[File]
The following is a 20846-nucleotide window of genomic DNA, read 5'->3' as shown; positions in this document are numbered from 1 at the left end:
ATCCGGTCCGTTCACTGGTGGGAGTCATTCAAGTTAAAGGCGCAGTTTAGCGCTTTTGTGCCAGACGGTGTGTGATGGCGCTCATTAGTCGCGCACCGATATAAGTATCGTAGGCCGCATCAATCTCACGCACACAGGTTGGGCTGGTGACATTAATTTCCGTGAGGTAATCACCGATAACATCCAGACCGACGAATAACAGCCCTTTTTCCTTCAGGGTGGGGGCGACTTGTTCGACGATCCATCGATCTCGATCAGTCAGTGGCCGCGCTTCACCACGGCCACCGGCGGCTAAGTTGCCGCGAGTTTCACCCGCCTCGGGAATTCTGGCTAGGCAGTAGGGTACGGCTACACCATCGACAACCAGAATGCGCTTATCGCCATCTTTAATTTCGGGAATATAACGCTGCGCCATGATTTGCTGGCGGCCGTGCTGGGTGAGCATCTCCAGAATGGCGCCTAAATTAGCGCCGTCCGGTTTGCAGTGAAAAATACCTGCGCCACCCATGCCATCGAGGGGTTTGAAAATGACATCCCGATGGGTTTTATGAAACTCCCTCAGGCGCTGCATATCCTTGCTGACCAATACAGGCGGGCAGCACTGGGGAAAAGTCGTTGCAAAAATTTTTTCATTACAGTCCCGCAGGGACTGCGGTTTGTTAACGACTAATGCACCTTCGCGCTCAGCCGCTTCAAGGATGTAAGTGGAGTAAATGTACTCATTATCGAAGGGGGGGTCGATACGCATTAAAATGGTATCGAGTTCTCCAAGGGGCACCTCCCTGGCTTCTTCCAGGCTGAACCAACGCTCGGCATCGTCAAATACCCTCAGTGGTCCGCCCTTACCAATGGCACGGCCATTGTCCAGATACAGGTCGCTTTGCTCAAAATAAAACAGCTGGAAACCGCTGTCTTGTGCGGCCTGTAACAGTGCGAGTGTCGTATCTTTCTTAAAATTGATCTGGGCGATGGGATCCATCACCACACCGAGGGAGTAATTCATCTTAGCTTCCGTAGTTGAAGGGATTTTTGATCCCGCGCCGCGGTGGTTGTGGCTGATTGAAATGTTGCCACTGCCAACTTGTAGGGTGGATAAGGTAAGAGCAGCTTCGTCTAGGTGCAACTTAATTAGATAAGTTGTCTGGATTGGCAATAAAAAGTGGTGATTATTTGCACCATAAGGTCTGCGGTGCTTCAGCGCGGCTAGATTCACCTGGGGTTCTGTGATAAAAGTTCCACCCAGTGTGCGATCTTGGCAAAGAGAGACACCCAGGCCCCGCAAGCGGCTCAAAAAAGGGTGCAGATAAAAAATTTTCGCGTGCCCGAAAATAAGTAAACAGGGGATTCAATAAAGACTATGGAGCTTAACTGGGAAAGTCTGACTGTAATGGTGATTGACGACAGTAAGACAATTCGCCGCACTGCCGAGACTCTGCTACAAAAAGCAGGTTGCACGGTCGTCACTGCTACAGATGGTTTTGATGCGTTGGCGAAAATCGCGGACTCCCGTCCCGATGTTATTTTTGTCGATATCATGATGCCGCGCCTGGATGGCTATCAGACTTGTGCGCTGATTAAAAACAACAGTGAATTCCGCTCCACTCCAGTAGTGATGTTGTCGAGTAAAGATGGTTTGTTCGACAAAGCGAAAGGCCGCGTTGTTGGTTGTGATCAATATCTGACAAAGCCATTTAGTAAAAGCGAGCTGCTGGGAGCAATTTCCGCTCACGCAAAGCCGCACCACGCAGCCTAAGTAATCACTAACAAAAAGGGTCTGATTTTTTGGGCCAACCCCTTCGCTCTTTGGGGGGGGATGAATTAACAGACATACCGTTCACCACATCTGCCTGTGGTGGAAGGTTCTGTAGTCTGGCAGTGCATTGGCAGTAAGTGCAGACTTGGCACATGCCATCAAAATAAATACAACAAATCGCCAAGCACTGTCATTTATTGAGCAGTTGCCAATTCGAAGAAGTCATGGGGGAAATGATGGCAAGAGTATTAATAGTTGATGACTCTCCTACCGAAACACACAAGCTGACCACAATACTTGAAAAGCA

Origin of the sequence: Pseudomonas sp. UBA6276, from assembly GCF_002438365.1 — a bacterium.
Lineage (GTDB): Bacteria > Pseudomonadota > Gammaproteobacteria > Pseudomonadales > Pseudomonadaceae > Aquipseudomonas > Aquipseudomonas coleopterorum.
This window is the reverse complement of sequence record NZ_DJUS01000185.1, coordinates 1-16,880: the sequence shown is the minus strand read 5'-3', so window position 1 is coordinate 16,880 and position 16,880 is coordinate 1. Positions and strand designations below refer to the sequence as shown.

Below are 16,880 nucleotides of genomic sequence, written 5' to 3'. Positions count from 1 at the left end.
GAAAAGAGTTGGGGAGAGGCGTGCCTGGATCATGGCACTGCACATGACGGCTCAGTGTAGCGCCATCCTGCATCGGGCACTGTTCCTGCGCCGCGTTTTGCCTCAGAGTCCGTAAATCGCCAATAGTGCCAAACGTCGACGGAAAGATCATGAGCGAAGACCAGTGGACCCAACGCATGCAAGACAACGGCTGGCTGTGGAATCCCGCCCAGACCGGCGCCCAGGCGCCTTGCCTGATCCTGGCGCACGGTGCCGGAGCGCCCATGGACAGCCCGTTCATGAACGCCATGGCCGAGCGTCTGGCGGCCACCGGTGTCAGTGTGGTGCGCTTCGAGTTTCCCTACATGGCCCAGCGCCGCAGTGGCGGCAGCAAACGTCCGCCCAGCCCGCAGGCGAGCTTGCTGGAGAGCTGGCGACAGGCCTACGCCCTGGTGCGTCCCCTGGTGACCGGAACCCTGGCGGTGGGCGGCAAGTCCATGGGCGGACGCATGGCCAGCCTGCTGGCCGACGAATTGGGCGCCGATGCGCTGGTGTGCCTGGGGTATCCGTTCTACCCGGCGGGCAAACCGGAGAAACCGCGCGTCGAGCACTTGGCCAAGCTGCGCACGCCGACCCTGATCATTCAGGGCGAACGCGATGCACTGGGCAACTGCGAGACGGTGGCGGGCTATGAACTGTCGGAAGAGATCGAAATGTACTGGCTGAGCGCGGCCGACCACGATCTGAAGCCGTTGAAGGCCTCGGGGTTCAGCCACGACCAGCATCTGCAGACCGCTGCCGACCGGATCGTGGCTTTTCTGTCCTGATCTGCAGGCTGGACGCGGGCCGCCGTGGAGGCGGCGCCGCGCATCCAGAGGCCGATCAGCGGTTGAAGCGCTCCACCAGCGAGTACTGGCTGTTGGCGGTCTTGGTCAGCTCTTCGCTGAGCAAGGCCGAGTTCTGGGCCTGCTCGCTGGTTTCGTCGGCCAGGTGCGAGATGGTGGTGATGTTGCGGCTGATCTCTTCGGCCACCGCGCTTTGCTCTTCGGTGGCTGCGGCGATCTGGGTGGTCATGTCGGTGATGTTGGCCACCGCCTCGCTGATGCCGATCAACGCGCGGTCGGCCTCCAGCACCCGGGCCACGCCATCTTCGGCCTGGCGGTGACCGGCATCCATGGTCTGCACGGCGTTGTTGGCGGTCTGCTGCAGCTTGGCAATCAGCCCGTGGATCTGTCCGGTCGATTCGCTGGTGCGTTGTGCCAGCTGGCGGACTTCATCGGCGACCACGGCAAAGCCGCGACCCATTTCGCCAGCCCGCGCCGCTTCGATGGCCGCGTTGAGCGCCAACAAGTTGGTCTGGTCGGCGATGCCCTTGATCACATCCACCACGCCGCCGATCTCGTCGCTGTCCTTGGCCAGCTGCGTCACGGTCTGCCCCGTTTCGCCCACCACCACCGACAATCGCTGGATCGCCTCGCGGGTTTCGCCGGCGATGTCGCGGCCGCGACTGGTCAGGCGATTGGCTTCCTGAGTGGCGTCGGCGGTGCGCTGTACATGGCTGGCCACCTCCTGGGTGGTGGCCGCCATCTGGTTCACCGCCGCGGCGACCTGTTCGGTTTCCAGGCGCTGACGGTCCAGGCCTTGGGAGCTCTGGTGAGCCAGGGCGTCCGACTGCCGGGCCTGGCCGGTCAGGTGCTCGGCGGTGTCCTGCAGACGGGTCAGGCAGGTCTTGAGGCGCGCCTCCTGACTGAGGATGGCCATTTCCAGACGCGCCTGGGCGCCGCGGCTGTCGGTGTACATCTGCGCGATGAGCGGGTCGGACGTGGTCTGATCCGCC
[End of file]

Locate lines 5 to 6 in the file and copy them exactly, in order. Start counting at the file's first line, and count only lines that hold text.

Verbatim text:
This window is the reverse complement of sequence record NZ_DJUS01000185.1, coordinates 1-16,880: the sequence shown is the minus strand read 5'-3', so window position 1 is coordinate 16,880 and position 16,880 is coordinate 1. Positions and strand designations below refer to the sequence as shown.

Below are 16,880 nucleotides of genomic sequence, written 5' to 3'. Positions count from 1 at the left end.